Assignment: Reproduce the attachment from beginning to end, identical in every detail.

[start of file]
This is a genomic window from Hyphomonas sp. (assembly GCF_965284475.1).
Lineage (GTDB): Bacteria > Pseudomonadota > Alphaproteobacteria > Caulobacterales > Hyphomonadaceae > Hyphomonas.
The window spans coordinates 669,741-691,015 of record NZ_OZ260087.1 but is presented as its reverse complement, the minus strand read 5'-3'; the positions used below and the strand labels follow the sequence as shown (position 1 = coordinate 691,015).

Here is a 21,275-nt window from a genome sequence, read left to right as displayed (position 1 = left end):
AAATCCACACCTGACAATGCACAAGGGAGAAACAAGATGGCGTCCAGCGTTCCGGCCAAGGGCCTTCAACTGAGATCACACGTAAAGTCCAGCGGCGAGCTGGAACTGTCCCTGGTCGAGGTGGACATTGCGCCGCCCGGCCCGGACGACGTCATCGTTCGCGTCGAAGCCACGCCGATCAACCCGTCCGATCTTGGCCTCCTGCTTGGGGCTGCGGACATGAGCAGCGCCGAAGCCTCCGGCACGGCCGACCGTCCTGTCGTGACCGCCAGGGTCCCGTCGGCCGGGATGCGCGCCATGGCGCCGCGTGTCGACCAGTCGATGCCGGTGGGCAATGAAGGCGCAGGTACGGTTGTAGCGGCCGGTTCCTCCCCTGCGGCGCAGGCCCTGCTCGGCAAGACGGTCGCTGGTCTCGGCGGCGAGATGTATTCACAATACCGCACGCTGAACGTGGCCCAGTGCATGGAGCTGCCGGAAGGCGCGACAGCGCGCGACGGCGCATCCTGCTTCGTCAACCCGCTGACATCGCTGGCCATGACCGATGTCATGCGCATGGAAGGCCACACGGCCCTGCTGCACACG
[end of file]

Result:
This is a genomic window from Hyphomonas sp. (assembly GCF_965284475.1).
Lineage (GTDB): Bacteria > Pseudomonadota > Alphaproteobacteria > Caulobacterales > Hyphomonadaceae > Hyphomonas.
The window spans coordinates 669,741-691,015 of record NZ_OZ260087.1 but is presented as its reverse complement, the minus strand read 5'-3'; the positions used below and the strand labels follow the sequence as shown (position 1 = coordinate 691,015).

Here is a 21,275-nt window from a genome sequence, read left to right as displayed (position 1 = left end):
AAATCCACACCTGACAATGCACAAGGGAGAAACAAGATGGCGTCCAGCGTTCCGGCCAAGGGCCTTCAACTGAGATCACACGTAAAGTCCAGCGGCGAGCTGGAACTGTCCCTGGTCGAGGTGGACATTGCGCCGCCCGGCCCGGACGACGTCATCGTTCGCGTCGAAGCCACGCCGATCAACCCGTCCGATCTTGGCCTCCTGCTTGGGGCTGCGGACATGAGCAGCGCCGAAGCCTCCGGCACGGCCGACCGTCCTGTCGTGACCGCCAGGGTCCCGTCGGCCGGGATGCGCGCCATGGCGCCGCGTGTCGACCAGTCGATGCCGGTGGGCAATGAAGGCGCAGGTACGGTTGTAGCGGCCGGTTCCTCCCCTGCGGCGCAGGCCCTGCTCGGCAAGACGGTCGCTGGTCTCGGCGGCGAGATGTATTCACAATACCGCACGCTGAACGTGGCCCAGTGCATGGAGCTGCCGGAAGGCGCGACAGCGCGCGACGGCGCATCCTGCTTCGTCAACCCGCTGACATCGCTGGCCATGACCGATGTCATGCGCATGGAAGGCCACACGGCCCTGCTGCACACG